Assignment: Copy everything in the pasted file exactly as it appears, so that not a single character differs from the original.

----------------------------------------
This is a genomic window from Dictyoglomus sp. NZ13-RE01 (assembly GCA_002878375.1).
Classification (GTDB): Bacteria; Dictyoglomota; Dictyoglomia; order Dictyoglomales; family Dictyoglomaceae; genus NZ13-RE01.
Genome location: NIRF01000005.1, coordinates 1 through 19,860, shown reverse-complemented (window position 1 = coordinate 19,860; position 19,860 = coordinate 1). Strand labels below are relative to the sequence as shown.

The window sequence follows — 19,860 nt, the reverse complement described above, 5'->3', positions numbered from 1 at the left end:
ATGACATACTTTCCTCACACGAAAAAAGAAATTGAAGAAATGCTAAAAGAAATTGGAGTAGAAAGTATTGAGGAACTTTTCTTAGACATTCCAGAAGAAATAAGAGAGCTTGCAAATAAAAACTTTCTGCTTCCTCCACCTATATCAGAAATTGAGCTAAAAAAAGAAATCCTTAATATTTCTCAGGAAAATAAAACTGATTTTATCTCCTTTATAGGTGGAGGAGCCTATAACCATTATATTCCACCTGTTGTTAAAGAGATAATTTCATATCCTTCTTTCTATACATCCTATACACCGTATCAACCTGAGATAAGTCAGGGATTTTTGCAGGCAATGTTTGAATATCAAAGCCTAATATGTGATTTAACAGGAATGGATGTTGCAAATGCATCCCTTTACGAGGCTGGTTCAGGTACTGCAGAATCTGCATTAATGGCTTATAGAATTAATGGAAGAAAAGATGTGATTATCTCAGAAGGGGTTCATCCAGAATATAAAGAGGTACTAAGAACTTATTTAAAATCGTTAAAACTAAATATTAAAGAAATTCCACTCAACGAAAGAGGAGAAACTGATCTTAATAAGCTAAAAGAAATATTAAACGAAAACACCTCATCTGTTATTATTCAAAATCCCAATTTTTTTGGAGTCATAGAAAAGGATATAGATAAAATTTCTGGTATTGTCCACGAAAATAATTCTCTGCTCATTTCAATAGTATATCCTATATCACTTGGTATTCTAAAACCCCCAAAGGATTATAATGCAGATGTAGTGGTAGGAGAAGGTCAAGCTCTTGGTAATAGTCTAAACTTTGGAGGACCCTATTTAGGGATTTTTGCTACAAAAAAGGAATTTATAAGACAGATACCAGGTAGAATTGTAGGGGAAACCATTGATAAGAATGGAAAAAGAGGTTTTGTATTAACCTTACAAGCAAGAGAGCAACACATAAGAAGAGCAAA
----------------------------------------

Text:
This is a genomic window from Dictyoglomus sp. NZ13-RE01 (assembly GCA_002878375.1).
Classification (GTDB): Bacteria; Dictyoglomota; Dictyoglomia; order Dictyoglomales; family Dictyoglomaceae; genus NZ13-RE01.
Genome location: NIRF01000005.1, coordinates 1 through 19,860, shown reverse-complemented (window position 1 = coordinate 19,860; position 19,860 = coordinate 1). Strand labels below are relative to the sequence as shown.

The window sequence follows — 19,860 nt, the reverse complement described above, 5'->3', positions numbered from 1 at the left end:
ATGACATACTTTCCTCACACGAAAAAAGAAATTGAAGAAATGCTAAAAGAAATTGGAGTAGAAAGTATTGAGGAACTTTTCTTAGACATTCCAGAAGAAATAAGAGAGCTTGCAAATAAAAACTTTCTGCTTCCTCCACCTATATCAGAAATTGAGCTAAAAAAAGAAATCCTTAATATTTCTCAGGAAAATAAAACTGATTTTATCTCCTTTATAGGTGGAGGAGCCTATAACCATTATATTCCACCTGTTGTTAAAGAGATAATTTCATATCCTTCTTTCTATACATCCTATACACCGTATCAACCTGAGATAAGTCAGGGATTTTTGCAGGCAATGTTTGAATATCAAAGCCTAATATGTGATTTAACAGGAATGGATGTTGCAAATGCATCCCTTTACGAGGCTGGTTCAGGTACTGCAGAATCTGCATTAATGGCTTATAGAATTAATGGAAGAAAAGATGTGATTATCTCAGAAGGGGTTCATCCAGAATATAAAGAGGTACTAAGAACTTATTTAAAATCGTTAAAACTAAATATTAAAGAAATTCCACTCAACGAAAGAGGAGAAACTGATCTTAATAAGCTAAAAGAAATATTAAACGAAAACACCTCATCTGTTATTATTCAAAATCCCAATTTTTTTGGAGTCATAGAAAAGGATATAGATAAAATTTCTGGTATTGTCCACGAAAATAATTCTCTGCTCATTTCAATAGTATATCCTATATCACTTGGTATTCTAAAACCCCCAAAGGATTATAATGCAGATGTAGTGGTAGGAGAAGGTCAAGCTCTTGGTAATAGTCTAAACTTTGGAGGACCCTATTTAGGGATTTTTGCTACAAAAAAGGAATTTATAAGACAGATACCAGGTAGAATTGTAGGGGAAACCATTGATAAGAATGGAAAAAGAGGTTTTGTATTAACCTTACAAGCAAGAGAGCAACACATAAGAAGAGCAAA